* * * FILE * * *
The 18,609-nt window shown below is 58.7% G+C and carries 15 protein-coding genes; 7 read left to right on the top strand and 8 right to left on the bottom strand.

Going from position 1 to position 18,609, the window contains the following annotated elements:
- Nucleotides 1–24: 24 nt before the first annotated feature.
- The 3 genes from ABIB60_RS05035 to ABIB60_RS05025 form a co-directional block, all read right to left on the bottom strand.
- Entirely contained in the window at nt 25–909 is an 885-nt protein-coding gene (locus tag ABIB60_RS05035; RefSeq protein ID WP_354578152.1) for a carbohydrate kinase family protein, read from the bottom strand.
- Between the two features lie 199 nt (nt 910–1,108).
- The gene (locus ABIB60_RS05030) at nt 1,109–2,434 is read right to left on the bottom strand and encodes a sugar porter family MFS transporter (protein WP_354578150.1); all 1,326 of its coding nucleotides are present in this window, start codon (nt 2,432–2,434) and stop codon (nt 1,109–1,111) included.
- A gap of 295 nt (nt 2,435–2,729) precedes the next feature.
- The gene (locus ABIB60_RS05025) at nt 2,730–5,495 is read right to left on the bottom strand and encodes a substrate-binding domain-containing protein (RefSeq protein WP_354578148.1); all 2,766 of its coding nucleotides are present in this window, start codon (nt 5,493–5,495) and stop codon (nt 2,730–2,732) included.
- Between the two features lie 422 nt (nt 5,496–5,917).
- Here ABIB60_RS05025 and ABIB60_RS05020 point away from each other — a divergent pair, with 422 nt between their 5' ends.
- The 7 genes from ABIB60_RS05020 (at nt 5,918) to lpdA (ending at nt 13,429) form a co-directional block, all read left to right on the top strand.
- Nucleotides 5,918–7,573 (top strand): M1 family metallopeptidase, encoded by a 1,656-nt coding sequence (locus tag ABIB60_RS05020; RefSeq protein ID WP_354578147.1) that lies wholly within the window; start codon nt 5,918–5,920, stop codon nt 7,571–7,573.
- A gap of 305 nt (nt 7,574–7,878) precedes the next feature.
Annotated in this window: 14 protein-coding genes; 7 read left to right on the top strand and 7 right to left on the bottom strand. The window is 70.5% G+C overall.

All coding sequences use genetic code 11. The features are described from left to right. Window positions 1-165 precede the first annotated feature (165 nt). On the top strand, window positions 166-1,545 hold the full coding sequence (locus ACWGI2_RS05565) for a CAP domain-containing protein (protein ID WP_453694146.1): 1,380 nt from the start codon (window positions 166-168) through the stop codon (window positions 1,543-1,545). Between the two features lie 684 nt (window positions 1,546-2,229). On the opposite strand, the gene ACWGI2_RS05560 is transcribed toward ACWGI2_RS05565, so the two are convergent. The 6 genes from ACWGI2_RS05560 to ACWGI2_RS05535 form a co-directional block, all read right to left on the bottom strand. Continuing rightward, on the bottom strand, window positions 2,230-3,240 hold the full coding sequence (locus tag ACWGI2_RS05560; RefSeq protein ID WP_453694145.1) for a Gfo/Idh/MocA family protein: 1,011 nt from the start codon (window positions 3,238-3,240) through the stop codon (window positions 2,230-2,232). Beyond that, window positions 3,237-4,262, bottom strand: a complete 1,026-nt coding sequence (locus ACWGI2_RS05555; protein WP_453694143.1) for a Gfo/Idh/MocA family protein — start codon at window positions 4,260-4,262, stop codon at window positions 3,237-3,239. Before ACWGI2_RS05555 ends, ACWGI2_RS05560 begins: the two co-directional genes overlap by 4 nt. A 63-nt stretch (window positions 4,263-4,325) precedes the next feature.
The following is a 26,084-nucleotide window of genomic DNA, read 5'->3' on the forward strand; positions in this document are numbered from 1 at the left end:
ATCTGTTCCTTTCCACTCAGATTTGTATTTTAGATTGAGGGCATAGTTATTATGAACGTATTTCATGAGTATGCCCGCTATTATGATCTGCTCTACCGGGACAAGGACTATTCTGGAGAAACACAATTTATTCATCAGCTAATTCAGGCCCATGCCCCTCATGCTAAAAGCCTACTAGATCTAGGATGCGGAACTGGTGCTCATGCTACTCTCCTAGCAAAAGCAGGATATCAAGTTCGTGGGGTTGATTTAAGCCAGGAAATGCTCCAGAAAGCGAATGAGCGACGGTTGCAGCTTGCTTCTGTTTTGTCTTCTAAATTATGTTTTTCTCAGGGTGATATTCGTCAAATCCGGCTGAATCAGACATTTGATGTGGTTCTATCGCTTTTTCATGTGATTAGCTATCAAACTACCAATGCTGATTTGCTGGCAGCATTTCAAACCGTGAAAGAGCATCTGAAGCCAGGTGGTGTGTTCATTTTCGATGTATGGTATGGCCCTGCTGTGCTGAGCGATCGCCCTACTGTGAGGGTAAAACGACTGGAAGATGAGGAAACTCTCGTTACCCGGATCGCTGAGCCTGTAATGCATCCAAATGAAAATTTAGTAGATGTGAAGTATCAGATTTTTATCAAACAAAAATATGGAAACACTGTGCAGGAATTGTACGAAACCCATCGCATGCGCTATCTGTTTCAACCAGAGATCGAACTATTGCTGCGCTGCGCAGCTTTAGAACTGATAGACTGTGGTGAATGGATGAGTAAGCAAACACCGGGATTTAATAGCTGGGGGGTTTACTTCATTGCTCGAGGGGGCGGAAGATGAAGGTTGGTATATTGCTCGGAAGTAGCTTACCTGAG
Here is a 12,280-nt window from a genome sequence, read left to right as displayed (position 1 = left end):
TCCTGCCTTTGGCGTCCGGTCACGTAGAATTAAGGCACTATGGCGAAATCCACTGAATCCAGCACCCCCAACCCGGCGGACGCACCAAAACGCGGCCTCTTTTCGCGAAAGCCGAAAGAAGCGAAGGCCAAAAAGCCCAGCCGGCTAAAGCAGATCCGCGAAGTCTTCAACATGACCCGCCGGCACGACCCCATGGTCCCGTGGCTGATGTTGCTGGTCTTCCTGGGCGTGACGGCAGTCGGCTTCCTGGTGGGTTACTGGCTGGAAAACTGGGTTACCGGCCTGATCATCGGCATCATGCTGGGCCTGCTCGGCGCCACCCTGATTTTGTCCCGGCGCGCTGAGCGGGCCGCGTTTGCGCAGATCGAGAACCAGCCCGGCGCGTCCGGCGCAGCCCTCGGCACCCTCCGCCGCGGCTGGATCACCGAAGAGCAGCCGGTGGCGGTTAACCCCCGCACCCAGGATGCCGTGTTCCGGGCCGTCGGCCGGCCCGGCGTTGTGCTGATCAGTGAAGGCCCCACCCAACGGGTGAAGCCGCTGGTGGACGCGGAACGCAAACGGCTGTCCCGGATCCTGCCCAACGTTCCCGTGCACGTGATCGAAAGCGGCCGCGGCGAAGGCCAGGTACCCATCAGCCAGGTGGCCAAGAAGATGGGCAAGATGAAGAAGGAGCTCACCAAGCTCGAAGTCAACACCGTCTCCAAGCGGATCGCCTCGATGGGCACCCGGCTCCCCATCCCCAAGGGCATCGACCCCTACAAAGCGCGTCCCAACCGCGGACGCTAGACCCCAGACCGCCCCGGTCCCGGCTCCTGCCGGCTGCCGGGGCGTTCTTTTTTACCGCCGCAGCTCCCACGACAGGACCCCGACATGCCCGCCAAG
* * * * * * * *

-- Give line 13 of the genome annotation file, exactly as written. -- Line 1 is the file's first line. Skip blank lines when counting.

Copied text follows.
- Nucleotides 5,918–7,573 (top strand): M1 family metallopeptidase, encoded by a 1,656-nt coding sequence (locus tag ABIB60_RS05020; RefSeq protein ID WP_354578147.1) that lies wholly within the window; start codon nt 5,918–5,920, stop codon nt 7,571–7,573.